From the White Guide Nordic 2018:


Masters Level 80
Food rating:32/40Service rating:17/20
BarBrunchChambre separéeParkingWheelchair accessVegetarian dishesMainly open during summer time

Juur is a way of life

Juur’s roots reach deep into… coffee. In the cold Nordic climate, coffee is an important beverage. The more important something is, the harder people work to improve it. Juur, which means roots in Estonian, is owned by Gourmet Coffee, a leader of the country’s new wave-coffee scene; the first company to source rare coffee beans at auctions, and the first to roast them in-house. Now, they have taken it even further: Gourmet Coffee teaches coffee farmers in developing countries to grow precious beans, they also buy their first crops. This background information is necessary to understand that Juur is more than just a restaurant. Juur is a way of life. It’s the flagship restaurant at Ülemiste City, the Silicon Valley of Northern Europe, a breeding ground for innovation. And while lunch here is more than just something that eases hunger, dinnertime is when you really want to pay a visit. The newly opened restaurant offers a truly ambitious fine dining experience, focused on developing the definitive version of New Estonian Cuisine. It gets its produce from its own farm in Southern Estonia and is currently developing an urban farm right next door. Juur’s food is different––you’ll understand what we mean as soon as bread is brought to the table. This is hemp bread, it looks and tastes different than any other bread in Estonia. There is something unique and boldly unprecedented about everything that Juur does, from said hemp bread to pinecone tea. Juur has its roots in the kind of soil where others do not dare to tread. Growing local produce is a skill that was lost during the Soviet period, the tradition was broken and recovery doesn’t happen overnight, so even the most ambitious restaurants tend to be overly respectful to local ingredients. Juur is not. It’s also not ashamed of being a bit green and making mistakes. Though these don’t end up on the plates, guests’ limits are nonetheless tested when traditional main ingredient are combined with unexpected flourishes and techniques like making jelly from classic bread soup. Traditional rye porridge gets an update with goat cheese, crispy groats, quince and salted lemon, making for a completely new interpretation. At Juur, you can see that local Estonian beverages are starting to recover the ground lost to foreign drinks. Craft beers and ciders are already old hat; now it is time for the berry wines, which until now have been only served with desserts. But of course you can’t leave Juur without trying the coffee...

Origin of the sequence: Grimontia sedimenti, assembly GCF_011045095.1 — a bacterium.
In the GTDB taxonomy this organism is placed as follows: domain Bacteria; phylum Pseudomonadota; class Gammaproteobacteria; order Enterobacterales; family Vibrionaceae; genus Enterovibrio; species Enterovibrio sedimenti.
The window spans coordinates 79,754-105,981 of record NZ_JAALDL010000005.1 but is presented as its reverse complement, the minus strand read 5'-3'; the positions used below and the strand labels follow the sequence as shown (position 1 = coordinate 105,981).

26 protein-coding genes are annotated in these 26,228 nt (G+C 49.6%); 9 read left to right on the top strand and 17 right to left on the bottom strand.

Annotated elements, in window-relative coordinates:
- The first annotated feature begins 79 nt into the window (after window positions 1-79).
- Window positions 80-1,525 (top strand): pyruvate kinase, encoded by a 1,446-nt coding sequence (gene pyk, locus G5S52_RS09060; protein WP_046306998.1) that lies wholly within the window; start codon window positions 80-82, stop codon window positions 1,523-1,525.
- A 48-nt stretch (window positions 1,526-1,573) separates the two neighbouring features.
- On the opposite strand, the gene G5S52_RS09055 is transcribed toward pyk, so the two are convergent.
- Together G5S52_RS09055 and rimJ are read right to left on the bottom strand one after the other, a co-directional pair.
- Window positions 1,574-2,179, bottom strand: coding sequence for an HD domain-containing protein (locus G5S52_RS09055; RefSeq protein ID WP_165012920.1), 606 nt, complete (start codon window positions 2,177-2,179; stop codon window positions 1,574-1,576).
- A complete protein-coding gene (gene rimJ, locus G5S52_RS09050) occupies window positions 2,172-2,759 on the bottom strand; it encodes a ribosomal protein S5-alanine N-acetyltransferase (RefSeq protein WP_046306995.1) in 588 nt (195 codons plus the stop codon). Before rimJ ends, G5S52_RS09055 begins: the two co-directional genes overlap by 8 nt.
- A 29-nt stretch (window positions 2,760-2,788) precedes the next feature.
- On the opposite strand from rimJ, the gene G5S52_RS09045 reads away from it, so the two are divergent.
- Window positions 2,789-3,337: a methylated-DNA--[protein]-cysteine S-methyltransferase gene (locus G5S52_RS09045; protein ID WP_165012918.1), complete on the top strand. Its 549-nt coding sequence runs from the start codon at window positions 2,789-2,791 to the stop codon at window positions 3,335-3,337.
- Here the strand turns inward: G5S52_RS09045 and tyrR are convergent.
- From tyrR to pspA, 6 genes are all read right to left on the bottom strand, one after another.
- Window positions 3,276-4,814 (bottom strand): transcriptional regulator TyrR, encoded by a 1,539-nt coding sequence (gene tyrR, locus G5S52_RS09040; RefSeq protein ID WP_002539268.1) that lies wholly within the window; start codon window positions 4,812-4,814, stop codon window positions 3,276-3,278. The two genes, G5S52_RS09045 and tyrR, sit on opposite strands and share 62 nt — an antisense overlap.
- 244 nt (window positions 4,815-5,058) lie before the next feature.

To read the whole review go to Buy The White Guide Nordic 2018.

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